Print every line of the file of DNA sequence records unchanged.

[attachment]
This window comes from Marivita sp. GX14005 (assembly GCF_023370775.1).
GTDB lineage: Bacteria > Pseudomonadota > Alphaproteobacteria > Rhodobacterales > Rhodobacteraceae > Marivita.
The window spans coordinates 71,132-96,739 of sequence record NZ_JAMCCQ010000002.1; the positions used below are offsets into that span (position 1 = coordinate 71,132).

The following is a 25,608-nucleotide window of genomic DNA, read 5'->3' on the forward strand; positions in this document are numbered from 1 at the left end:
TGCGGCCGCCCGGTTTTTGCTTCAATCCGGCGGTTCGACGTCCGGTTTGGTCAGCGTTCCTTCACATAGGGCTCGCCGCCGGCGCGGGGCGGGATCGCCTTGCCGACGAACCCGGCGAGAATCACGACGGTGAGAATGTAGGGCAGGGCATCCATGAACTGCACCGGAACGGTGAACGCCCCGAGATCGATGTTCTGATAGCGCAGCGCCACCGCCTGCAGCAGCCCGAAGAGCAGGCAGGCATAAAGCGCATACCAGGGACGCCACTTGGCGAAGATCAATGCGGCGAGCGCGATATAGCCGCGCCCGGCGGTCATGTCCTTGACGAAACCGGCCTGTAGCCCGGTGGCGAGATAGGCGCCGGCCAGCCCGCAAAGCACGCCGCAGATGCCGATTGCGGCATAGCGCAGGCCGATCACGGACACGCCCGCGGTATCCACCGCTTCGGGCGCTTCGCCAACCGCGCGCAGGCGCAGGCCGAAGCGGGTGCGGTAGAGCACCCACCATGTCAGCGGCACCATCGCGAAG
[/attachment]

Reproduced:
This window comes from Marivita sp. GX14005 (assembly GCF_023370775.1).
GTDB lineage: Bacteria > Pseudomonadota > Alphaproteobacteria > Rhodobacterales > Rhodobacteraceae > Marivita.
The window spans coordinates 71,132-96,739 of sequence record NZ_JAMCCQ010000002.1; the positions used below are offsets into that span (position 1 = coordinate 71,132).

The following is a 25,608-nucleotide window of genomic DNA, read 5'->3' on the forward strand; positions in this document are numbered from 1 at the left end:
TGCGGCCGCCCGGTTTTTGCTTCAATCCGGCGGTTCGACGTCCGGTTTGGTCAGCGTTCCTTCACATAGGGCTCGCCGCCGGCGCGGGGCGGGATCGCCTTGCCGACGAACCCGGCGAGAATCACGACGGTGAGAATGTAGGGCAGGGCATCCATGAACTGCACCGGAACGGTGAACGCCCCGAGATCGATGTTCTGATAGCGCAGCGCCACCGCCTGCAGCAGCCCGAAGAGCAGGCAGGCATAAAGCGCATACCAGGGACGCCACTTGGCGAAGATCAATGCGGCGAGCGCGATATAGCCGCGCCCGGCGGTCATGTCCTTGACGAAACCGGCCTGTAGCCCGGTGGCGAGATAGGCGCCGGCCAGCCCGCAAAGCACGCCGCAGATGCCGATTGCGGCATAGCGCAGGCCGATCACGGACACGCCCGCGGTATCCACCGCTTCGGGCGCTTCGCCAACCGCGCGCAGGCGCAGGCCGAAGCGGGTGCGGTAGAGCACCCACCATGTCAGCGGCACCATCGCGAAG